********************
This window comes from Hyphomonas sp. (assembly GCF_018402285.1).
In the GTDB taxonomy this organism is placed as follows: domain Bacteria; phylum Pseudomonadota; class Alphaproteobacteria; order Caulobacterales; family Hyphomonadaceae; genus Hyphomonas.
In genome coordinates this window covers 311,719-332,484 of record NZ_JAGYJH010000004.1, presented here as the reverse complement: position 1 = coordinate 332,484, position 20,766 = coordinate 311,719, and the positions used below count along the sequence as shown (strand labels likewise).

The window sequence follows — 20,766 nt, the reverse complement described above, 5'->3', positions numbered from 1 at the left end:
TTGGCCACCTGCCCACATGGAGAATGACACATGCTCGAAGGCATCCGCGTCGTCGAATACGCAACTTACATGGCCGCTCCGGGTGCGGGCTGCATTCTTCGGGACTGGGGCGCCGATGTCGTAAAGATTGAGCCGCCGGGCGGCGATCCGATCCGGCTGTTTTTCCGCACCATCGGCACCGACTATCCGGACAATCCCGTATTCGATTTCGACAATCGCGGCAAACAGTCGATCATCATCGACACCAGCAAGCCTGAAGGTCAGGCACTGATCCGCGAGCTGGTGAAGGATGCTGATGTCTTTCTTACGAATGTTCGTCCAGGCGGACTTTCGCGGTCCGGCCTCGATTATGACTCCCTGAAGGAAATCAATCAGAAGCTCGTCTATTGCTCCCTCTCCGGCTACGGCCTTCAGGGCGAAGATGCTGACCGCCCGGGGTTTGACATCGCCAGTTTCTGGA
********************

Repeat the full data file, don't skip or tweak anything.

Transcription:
This window comes from Hyphomonas sp. (assembly GCF_018402285.1).
In the GTDB taxonomy this organism is placed as follows: domain Bacteria; phylum Pseudomonadota; class Alphaproteobacteria; order Caulobacterales; family Hyphomonadaceae; genus Hyphomonas.
In genome coordinates this window covers 311,719-332,484 of record NZ_JAGYJH010000004.1, presented here as the reverse complement: position 1 = coordinate 332,484, position 20,766 = coordinate 311,719, and the positions used below count along the sequence as shown (strand labels likewise).

The window sequence follows — 20,766 nt, the reverse complement described above, 5'->3', positions numbered from 1 at the left end:
TTGGCCACCTGCCCACATGGAGAATGACACATGCTCGAAGGCATCCGCGTCGTCGAATACGCAACTTACATGGCCGCTCCGGGTGCGGGCTGCATTCTTCGGGACTGGGGCGCCGATGTCGTAAAGATTGAGCCGCCGGGCGGCGATCCGATCCGGCTGTTTTTCCGCACCATCGGCACCGACTATCCGGACAATCCCGTATTCGATTTCGACAATCGCGGCAAACAGTCGATCATCATCGACACCAGCAAGCCTGAAGGTCAGGCACTGATCCGCGAGCTGGTGAAGGATGCTGATGTCTTTCTTACGAATGTTCGTCCAGGCGGACTTTCGCGGTCCGGCCTCGATTATGACTCCCTGAAGGAAATCAATCAGAAGCTCGTCTATTGCTCCCTCTCCGGCTACGGCCTTCAGGGCGAAGATGCTGACCGCCCGGGGTTTGACATCGCCAGTTTCTGGA